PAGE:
Higher education is more competitive than ever. For many campuses to succeed, they must be nimble and outsmart competitors to attract potential students (and to keep the attention of current students). As they say - those who evolve will thrive. Those who don’t may perish. When it comes to texting in higher ed, it all comes down to principles. Welcome to the seven rules of engagement.
1. Say it simply or not at all.
A text that fails to deliver a central point clearly, concisely, and with a call-to-action is a failure – no matter its character count. Free yourself of the outdated 160-character rule and use 300 characters. Write texts that are informative and actionable.
2. Carriers define your character.
The person you’re texting isn’t the only one reading it. Carriers scan dispatches in search of spam. And while colleges and universities must send messages in bulk, the fact of the matter is that spam is sent in bulk, and that’s how carriers view it. To combat this hard truth, Cadence throttles texts at a more natural rate giving you a much better chance to stay out of hot water.
3. Know your audience.
Because texting is so heavily used by students, they have some innate expectations and perceptions that are important to understand.
For instance, once they have someone’s number, it doesn’t change. And when a student receives a text from a new number? Ick. In Cadence, we assign a number to a student and it stays with that student. If a staff member from your team leaves or goes on vacation, it’s easy to assign the account to another team member, phone number and all.
Next, you do not need to respond immediately. We repeat: You do not need to respond immediately. If you’re in the middle of a conversation, by all means, resolve the matter then and there. But, if a student texts you out of the blue - you do not need to jump to respond.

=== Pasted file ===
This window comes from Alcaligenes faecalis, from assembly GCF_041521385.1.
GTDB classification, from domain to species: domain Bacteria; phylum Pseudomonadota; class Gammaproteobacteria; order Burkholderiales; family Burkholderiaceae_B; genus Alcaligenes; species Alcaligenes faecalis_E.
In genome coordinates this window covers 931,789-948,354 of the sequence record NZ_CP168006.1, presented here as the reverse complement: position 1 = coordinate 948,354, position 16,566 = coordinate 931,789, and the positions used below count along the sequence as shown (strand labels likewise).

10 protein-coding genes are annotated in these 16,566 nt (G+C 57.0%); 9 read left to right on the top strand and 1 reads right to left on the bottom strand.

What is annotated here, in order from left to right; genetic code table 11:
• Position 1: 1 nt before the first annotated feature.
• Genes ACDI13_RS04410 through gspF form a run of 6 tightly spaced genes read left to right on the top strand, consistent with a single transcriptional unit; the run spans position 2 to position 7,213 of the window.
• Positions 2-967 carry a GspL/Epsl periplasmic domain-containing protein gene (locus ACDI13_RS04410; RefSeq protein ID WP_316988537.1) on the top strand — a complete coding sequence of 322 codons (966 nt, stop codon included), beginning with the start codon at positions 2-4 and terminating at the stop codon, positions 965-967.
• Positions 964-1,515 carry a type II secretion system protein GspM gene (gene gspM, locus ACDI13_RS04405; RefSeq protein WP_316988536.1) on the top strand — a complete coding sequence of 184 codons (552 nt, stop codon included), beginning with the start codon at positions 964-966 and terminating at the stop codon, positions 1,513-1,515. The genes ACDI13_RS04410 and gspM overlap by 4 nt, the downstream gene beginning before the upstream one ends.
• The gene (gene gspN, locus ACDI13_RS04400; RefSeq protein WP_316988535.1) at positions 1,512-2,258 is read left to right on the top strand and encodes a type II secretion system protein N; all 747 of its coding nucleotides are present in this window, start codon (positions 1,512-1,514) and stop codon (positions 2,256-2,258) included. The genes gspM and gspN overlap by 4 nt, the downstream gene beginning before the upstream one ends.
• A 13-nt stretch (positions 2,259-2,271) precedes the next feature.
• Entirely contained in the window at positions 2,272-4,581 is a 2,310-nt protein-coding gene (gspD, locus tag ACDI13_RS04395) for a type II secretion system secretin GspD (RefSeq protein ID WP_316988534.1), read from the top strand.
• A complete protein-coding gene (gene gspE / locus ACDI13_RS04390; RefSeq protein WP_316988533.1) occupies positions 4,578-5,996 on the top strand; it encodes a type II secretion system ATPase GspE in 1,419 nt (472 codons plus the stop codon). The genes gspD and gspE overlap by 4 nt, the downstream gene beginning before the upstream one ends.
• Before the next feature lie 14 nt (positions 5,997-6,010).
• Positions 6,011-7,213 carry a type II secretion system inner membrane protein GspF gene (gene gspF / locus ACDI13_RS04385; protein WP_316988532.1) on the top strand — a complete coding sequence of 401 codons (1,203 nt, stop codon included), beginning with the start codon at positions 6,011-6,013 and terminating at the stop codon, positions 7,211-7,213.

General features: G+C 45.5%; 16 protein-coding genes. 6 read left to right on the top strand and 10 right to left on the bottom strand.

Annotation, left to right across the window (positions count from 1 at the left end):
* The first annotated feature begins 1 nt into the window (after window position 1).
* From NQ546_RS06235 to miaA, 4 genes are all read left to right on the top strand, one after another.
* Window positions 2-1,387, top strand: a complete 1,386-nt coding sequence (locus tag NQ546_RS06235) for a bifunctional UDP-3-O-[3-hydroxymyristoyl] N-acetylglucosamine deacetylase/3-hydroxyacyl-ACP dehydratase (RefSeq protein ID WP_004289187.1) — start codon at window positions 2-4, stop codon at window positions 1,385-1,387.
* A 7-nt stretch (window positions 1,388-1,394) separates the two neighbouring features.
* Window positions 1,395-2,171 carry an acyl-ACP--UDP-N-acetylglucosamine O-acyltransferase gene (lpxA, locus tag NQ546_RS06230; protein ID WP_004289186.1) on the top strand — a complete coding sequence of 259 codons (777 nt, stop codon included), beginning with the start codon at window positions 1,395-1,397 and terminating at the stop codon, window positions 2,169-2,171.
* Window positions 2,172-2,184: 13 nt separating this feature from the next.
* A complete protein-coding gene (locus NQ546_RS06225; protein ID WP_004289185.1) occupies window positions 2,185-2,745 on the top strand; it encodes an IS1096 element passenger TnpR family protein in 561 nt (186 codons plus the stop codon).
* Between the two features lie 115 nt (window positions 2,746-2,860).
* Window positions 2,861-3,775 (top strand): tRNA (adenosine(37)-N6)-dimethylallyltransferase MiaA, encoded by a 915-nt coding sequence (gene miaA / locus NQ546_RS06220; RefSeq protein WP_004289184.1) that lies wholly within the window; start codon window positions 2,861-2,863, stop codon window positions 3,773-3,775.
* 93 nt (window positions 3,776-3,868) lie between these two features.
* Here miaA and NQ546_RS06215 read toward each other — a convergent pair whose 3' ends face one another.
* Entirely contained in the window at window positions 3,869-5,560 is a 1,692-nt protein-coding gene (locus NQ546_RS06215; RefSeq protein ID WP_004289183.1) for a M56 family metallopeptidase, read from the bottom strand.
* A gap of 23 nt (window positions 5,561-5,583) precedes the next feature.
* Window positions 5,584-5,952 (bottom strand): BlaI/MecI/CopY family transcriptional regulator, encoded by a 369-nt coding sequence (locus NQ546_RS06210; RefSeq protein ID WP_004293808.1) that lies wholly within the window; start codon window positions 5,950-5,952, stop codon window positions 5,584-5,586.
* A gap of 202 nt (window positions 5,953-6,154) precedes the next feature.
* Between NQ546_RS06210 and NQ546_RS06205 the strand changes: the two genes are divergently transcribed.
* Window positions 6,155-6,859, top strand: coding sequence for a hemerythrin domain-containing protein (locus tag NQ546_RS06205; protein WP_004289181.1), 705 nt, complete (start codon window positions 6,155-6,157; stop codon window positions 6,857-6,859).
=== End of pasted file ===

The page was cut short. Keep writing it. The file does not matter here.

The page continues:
4. Text true.
Texting is not a broadcast thing – it’s a relationship thing. You must treat it as one. To start right, we’ll provide you proven templates so your troops don’t go out untrained.
5. Focus on what you can do rather than what you can’t.
Meaning, if a student wants to opt out, let them. Do not be a pest. If they’re not interested, they’re not interested. Wish them well and move on to others who are interested.
6. Give yourself room to grow.
We’ve seen it many times. A school wants to test the texting waters, so they utilize texting in one department. Soon enough, the rest of the school wants in. Choose a partner that fits your current situation, but can also take you where you need to go.
7. Voice still matters.
Sooner or later, there will be a question that requires a phone conversation (and chances are good the call will be coming from a parent). If they try to call you and the voice call goes nowhere - that’s a terrible impression. With Cadence, you’re covered. Voice calls to every text number are instantly forwarded to any number you want (your personal mobile or office line for example).
Ready to engage?